If you’re relocating to London and starting to research how to find a London apartment, my previous post addressed the current state of affairs with property (see “Renting London Apartments: The Current DL on LDN (Part 1)“). Given the high demand for (and low supply of) London apartments these days, a couple other trends have become prevalent within the London rental market.
One unfortunate trend in the apartment rental market that I didn’t address last time is the “gazumping” phenomenon. If you’re not familiar with the term, its concept is a really, really lousy thing that landlords do to take advantage of the supply-demand situation I outlined in my other post. Let’s say you’ve searched and searched and have finally found your ideal apartment; the landlord has verbally accepted the offer that the lettings agent has put forth on your behalf. Already, those long-held dreams of moving to London are reaching fruition, and you’re fantasizing about what your life will be like with this lovely property as your base…this glorious flat that has everything you want, in the perfect location, for a rent price you can swing, and in which you can already visualize how well all your stuff will fit. Tra-la-la, life is grand.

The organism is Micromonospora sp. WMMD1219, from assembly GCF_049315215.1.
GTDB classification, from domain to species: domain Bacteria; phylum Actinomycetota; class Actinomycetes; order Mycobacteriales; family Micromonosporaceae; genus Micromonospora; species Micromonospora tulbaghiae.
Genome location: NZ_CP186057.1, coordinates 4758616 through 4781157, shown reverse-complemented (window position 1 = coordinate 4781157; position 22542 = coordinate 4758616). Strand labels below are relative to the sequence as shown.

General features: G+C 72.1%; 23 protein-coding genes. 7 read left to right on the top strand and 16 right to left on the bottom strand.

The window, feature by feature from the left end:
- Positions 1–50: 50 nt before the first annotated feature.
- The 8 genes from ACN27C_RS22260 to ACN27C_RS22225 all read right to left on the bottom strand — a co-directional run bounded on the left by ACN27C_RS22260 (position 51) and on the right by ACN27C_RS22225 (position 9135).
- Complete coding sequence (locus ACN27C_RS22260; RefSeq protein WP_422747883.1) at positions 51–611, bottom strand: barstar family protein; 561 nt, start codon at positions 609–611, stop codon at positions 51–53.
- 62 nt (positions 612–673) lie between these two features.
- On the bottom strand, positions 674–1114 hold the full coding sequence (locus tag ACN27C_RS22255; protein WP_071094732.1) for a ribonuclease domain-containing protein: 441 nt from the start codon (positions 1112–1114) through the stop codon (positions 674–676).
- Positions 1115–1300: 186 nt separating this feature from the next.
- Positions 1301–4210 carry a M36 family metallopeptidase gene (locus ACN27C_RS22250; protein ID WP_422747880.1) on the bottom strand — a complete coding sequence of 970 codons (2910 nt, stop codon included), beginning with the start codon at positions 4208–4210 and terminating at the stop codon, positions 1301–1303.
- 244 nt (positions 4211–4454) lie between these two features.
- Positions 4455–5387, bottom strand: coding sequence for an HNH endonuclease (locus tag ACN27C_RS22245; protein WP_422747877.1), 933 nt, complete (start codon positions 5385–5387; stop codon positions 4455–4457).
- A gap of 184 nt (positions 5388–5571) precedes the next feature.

Hours later (or maybe not even until the next day), when it comes time for the landlord to sign the lease he/she’s already agreed to, oh wait, they’ve since received a higher bid and will be going with another tenant. Are you familiar with the acronym “S.O.L.”? Well, that’s you in this situation. This is when Ashton Kutcher jumps out of the woodwork and shouts, “You’ve been gazumped!”
Traditionally a practice applied to property sales, sealed bidding is becoming more common for renting property as well. Generally, a sealed bid involves interested buyers/renters putting forth an offer by a certain deadline (literally in a sealed envelope), and then all bids are opened and reviewed at a designated time to evaluate the winner of the property auction—i.e., whoever is deemed to have offered the best price in conjunction with wherewithal to proceed with the transaction quickly and smoothly (a.k.a. “proceedability”).